[erlang-questions] Building / releasing with HIPE / native
Thu Apr 3 12:36:37 CEST 2014
Paul / Kostis / Group
First off many thanks for your help - I have got to the bottom of what was happening. Basically there are beam files included in the src release tar balls that meant certain beams were not being built. The details are below and I would be interested to know if the presence of the beam files in the source tar balls is deliberate.
I was building Erlang from a script that did the following:
# Download and install erlang
rm -rf $OtpDir
tar xf otp_src_R16B03-1.tar.gz
sudo make install
Every time it tried again I would re-run the script so that what I was doing was entirely reproducible.
The issue is that the otp_src_R16B03-1.tar.gz contains files in otp_src_R16B03-1/lib/stdlib/ebin/ including lists.beam and others and the make process above was not marking the beams in that directory as obsolete (the beam files don't have a dependency on the Makefile). I was concerned about side-effects from previous attempts impacting settings so between every attempt ran "rm -rf otp_src_R16B03-1” and started again - reintroducing the obsolete beams every time.
I think the minimal set of commands to get a native build from the src release tar is:
make clean # you need to run ./configure before clean as you don’t have a Makefile otherwise
./configure --enable-native-libs # as the make clean will have deleted the settings
sudo make install
This deletes the beams included in the top tar ball and then runs make from a clean base. Pulling the source from Github should work as well as the beams are not part of the repo.
Thanks again for your help,
Sent with Sparrow (http://www.sparrowmailapp.com/?sig)
On Wednesday, 2 April 2014 at 21:31, Kostis Sagonas wrote:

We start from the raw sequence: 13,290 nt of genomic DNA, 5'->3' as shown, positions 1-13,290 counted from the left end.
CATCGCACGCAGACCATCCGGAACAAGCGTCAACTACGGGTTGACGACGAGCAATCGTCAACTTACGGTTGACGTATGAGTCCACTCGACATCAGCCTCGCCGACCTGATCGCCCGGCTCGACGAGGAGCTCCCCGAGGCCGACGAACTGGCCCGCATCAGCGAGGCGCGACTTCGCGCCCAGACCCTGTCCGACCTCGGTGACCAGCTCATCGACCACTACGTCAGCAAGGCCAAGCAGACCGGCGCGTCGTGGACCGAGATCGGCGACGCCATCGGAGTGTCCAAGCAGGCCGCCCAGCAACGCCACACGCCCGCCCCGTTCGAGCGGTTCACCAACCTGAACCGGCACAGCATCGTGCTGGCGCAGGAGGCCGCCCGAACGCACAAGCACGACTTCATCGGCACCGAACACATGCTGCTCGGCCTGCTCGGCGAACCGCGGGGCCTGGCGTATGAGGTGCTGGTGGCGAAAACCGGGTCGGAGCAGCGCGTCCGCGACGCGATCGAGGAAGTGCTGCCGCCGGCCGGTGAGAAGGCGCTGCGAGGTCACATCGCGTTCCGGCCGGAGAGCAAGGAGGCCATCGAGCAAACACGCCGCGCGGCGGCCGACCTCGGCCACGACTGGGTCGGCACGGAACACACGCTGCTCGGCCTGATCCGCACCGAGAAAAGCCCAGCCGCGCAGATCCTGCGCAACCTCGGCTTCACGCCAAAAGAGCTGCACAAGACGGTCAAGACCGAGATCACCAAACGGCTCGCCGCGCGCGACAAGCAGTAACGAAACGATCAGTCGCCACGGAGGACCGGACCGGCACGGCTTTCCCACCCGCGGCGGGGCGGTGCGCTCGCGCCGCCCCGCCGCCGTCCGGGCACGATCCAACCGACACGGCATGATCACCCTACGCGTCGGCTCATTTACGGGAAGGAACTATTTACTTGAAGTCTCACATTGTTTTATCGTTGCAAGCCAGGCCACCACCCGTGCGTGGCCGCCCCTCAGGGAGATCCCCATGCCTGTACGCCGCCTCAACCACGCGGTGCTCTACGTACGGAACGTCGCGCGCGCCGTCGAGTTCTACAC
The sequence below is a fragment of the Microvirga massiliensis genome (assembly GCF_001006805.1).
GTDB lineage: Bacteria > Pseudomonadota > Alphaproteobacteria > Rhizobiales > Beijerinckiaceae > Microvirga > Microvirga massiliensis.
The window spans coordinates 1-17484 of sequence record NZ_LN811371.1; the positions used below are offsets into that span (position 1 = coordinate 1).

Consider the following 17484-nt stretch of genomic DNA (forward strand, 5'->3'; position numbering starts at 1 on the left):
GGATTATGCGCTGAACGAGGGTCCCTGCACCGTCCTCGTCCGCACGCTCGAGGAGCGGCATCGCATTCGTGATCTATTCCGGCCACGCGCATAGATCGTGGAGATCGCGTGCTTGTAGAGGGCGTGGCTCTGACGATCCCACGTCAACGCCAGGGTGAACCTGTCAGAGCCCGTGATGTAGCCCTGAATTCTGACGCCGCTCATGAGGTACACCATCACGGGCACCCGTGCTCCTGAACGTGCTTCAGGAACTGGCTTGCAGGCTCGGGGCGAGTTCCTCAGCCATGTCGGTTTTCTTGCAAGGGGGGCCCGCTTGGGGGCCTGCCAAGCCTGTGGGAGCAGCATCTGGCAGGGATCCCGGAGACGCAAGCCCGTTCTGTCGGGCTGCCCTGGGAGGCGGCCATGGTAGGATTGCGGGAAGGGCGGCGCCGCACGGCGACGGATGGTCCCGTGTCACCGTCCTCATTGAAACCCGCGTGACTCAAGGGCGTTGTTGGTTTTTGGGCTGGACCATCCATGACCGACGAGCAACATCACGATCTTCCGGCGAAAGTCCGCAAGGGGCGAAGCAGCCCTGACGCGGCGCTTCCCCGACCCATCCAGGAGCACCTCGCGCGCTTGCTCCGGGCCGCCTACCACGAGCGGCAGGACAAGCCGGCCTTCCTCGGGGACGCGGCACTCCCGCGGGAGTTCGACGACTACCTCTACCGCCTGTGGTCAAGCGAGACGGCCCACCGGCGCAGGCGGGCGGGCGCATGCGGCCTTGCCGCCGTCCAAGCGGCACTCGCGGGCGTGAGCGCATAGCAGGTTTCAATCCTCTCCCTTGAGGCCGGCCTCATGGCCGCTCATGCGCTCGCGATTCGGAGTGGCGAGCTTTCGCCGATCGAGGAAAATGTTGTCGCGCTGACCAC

> On 04/02/2014 08:11 PM, Adrian Roe wrote:
> > We’ve been using Erlang in production for quite a few years now and for
> > the first time we have a project that really benefits from HIPE / native
> > code being turned on (before things have always been fast enough without
> > and the benefit of more detailed stack traces etc outweighed any
> > performance gains). We did some benchmarking by compiling single
> > modules with HIPE - both in our application code and then going through
> > key OTP / Erlang library modules, clearing sticky_directory errors and
> > recompiling them one by one with +native.
> > Now that it is clear that (for this use case) native / HIPE is the way
> > to go, I went to the project’s build box and recompiled Erlang (R16B03)
> > from source with
> > ./configure --enable-hipe --enable-native-libs
> > in the expectation that all libraries would be compiled with +native
> > I’ve tried this on OSX, CentOS and Ubuntu all with the same result, so
> > it’s clearly me doing something stupid, but I can’t see it.
> Can it be that you have not done a 'make clean'? Note that ./configure
> (with or without flags) does not actually build the system or recreate
> any dependencies.
> Can you try the following sequence of commands on your Ubuntu machine
> (unfortunately, I've never tried HiPE on OSX or CentOS to know what is
> its status there) and tell us what happened?
> make clean
> ./otp_build autoconf
> ./configure --enable-native-libs
> make -j
> As Sverker suggested, you can find out whether some module, say lists,
> contains native code or not by: code:is_module_native(lists).
> Some more info:
> - Note that for better or worse, --enable-native-libs does not build
> the complete set of libraries with native code. Only kernel, stdlib,
> compiler, hipe, syntax_tools and dialyzer are built with native code. If
> your application requires some other modules in native code, you need to
> explicitly compile them to native or change the Makefile of their
> library in a way similar to the Makefiles of these libraries.
> - I would recommend against R16B03 as it is seriously broken in some
> respects. (This comment is unrelated to native code.) Use R16B03-1
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